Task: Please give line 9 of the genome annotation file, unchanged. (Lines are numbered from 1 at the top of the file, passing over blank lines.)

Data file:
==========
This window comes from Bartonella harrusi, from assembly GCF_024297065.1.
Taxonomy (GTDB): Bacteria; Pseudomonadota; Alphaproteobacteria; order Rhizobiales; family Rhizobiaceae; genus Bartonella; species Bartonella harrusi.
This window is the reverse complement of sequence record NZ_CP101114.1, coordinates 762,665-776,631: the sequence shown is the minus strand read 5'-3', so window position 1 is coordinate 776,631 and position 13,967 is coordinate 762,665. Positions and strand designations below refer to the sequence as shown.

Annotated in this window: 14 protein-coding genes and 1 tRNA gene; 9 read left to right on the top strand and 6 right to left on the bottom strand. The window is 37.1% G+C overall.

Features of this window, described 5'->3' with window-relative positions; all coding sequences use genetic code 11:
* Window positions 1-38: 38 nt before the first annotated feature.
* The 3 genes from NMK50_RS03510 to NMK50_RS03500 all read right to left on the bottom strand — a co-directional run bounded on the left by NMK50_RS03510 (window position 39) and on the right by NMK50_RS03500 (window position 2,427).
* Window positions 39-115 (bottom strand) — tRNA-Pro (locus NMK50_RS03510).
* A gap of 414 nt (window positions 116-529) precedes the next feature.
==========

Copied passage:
* A gap of 414 nt (window positions 116-529) precedes the next feature.